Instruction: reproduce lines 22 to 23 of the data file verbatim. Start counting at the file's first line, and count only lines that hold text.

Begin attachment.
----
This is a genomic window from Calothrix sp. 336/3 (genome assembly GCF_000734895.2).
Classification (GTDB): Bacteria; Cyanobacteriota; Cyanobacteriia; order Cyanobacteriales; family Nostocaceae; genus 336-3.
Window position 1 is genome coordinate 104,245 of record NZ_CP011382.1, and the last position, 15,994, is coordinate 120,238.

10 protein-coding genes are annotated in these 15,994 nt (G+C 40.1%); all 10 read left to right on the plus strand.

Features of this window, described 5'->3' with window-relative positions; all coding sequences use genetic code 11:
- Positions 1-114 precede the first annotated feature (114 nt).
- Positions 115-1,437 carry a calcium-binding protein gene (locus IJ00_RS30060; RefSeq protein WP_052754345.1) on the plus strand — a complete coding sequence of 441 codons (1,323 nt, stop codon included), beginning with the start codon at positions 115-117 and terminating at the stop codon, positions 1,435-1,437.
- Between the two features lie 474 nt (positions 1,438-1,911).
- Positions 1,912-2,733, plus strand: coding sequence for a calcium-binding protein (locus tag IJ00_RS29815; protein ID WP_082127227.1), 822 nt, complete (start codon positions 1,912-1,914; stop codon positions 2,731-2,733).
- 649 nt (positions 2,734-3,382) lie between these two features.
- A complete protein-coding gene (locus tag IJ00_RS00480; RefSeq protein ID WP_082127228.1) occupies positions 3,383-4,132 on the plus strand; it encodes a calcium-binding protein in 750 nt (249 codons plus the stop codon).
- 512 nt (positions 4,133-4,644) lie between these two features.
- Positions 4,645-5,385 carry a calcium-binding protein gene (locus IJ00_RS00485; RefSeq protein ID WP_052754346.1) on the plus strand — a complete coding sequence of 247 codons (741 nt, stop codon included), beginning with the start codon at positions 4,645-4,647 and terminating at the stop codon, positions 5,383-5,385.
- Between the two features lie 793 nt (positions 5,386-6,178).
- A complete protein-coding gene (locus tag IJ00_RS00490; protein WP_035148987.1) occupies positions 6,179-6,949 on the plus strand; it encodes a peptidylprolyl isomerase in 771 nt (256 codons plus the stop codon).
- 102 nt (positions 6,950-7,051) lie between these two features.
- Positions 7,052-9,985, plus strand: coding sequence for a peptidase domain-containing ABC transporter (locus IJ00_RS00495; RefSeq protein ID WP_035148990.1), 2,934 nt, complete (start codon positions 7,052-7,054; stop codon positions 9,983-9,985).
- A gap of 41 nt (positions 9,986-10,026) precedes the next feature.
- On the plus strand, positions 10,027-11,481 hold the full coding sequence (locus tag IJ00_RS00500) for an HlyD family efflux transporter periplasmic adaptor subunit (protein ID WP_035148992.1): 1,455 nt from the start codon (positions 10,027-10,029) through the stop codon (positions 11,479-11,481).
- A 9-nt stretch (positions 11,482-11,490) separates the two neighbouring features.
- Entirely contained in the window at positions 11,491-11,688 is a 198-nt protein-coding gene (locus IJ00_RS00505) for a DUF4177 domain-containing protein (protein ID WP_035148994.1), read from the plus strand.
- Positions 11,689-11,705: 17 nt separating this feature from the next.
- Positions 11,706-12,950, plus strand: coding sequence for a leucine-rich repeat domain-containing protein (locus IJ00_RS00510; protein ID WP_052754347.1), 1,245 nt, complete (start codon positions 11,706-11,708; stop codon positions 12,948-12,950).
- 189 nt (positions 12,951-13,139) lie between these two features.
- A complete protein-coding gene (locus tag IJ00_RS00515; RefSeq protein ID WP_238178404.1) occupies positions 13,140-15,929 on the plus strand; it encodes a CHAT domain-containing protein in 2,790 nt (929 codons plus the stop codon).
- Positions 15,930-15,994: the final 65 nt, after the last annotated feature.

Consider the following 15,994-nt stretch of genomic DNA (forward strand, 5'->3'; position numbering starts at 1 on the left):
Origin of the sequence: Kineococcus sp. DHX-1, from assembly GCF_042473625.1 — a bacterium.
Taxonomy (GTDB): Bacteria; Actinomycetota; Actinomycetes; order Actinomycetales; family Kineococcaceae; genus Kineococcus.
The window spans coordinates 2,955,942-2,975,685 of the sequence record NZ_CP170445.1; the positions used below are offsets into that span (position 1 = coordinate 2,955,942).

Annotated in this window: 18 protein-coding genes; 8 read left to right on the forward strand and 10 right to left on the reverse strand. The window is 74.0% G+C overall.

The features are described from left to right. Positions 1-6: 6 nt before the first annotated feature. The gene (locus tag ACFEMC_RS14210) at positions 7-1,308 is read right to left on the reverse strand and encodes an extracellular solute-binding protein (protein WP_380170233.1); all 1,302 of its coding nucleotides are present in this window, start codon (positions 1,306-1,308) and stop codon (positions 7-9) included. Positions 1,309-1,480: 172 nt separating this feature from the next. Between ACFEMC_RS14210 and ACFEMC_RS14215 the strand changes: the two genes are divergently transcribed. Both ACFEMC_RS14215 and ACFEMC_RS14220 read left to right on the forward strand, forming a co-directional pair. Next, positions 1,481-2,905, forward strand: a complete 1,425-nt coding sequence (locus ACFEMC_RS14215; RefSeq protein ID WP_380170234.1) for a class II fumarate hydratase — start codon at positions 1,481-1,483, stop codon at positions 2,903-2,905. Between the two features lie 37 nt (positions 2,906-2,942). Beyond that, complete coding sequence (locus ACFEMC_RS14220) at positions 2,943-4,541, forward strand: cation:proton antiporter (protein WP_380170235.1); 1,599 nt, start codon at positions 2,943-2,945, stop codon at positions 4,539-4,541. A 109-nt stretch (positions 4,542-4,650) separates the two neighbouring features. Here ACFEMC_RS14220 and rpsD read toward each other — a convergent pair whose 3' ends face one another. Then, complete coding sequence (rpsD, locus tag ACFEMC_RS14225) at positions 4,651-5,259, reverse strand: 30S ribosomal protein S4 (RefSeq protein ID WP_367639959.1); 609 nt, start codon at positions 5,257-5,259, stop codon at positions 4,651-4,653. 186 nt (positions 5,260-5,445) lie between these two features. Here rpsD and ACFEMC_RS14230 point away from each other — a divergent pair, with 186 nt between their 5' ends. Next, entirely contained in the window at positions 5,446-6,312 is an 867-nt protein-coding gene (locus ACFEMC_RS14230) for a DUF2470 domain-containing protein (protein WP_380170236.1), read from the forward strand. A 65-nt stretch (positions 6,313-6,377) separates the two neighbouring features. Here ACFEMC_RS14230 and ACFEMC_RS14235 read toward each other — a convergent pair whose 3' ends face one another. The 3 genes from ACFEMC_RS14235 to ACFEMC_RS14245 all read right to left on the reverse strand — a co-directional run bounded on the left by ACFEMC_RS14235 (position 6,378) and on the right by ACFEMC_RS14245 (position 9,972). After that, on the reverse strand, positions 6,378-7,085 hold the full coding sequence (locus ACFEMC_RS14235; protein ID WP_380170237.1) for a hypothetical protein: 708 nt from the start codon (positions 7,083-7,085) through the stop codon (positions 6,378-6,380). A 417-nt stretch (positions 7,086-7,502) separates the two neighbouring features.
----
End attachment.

- Positions 11,689-11,705: 17 nt separating this feature from the next.
- Positions 11,706-12,950, plus strand: coding sequence for a leucine-rich repeat domain-containing protein (locus IJ00_RS00510; protein ID WP_052754347.1), 1,245 nt, complete (start codon positions 11,706-11,708; stop codon positions 12,948-12,950).